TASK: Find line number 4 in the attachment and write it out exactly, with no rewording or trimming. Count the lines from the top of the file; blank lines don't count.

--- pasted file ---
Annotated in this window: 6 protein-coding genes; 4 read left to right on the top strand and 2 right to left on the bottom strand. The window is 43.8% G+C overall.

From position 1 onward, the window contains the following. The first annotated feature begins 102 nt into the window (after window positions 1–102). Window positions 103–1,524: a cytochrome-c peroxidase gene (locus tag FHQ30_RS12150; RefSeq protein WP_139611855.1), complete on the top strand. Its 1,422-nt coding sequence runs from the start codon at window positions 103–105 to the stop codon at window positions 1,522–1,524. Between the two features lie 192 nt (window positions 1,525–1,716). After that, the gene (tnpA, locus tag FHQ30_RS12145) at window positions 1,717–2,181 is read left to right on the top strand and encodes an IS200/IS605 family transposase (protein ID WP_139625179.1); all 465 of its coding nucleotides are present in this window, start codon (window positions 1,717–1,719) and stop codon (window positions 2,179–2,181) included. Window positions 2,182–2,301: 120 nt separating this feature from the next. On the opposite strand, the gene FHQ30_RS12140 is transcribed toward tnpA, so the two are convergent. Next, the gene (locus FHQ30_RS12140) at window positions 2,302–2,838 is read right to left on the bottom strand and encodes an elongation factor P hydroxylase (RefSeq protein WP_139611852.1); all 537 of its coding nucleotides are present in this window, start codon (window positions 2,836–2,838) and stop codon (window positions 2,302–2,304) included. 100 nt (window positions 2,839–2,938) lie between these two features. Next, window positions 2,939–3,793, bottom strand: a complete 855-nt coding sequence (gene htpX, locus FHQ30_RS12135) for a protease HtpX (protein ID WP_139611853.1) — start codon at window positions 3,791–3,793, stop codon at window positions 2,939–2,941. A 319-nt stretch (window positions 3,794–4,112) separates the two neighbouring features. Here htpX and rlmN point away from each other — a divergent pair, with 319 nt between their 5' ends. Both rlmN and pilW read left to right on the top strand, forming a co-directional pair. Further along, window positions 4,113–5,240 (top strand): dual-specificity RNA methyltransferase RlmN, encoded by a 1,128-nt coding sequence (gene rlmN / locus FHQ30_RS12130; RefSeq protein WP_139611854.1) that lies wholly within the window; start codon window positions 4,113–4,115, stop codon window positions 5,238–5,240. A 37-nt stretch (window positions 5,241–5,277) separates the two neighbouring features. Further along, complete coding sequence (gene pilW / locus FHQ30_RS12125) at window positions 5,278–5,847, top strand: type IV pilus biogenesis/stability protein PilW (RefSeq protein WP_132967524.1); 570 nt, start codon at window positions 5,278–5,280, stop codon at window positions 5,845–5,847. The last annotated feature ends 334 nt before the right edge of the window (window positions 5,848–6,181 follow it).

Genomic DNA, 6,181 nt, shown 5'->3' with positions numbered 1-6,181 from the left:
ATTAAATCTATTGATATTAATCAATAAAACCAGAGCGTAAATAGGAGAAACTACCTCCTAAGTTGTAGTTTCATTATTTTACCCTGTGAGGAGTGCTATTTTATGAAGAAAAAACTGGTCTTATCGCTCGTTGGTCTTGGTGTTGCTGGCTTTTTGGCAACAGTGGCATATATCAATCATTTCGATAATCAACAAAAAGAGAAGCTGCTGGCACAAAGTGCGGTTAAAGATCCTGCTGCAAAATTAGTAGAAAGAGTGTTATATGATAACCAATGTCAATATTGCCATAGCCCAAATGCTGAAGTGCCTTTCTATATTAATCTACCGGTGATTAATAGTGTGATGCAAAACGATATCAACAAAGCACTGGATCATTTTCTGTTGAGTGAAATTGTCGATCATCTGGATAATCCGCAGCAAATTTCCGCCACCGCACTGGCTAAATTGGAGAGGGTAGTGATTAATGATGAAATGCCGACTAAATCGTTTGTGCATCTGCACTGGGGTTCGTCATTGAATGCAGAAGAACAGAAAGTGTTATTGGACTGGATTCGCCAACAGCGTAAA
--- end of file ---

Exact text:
ATTAAATCTATTGATATTAATCAATAAAACCAGAGCGTAAATAGGAGAAACTACCTCCTAAGTTGTAGTTTCATTATTTTACCCTGTGAGGAGTGCTATTTTATGAAGAAAAAACTGGTCTTATCGCTCGTTGGTCTTGGTGTTGCTGGCTTTTTGGCAACAGTGGCATATATCAATCATTTCGATAATCAACAAAAAGAGAAGCTGCTGGCACAAAGTGCGGTTAAAGATCCTGCTGCAAAATTAGTAGAAAGAGTGTTATATGATAACCAATGTCAATATTGCCATAGCCCAAATGCTGAAGTGCCTTTCTATATTAATCTACCGGTGATTAATAGTGTGATGCAAAACGATATCAACAAAGCACTGGATCATTTTCTGTTGAGTGAAATTGTCGATCATCTGGATAATCCGCAGCAAATTTCCGCCACCGCACTGGCTAAATTGGAGAGGGTAGTGATTAATGATGAAATGCCGACTAAATCGTTTGTGCATCTGCACTGGGGTTCGTCATTGAATGCAGAAGAACAGAAAGTGTTATTGGACTGGATTCGCCAACAGCGTAAA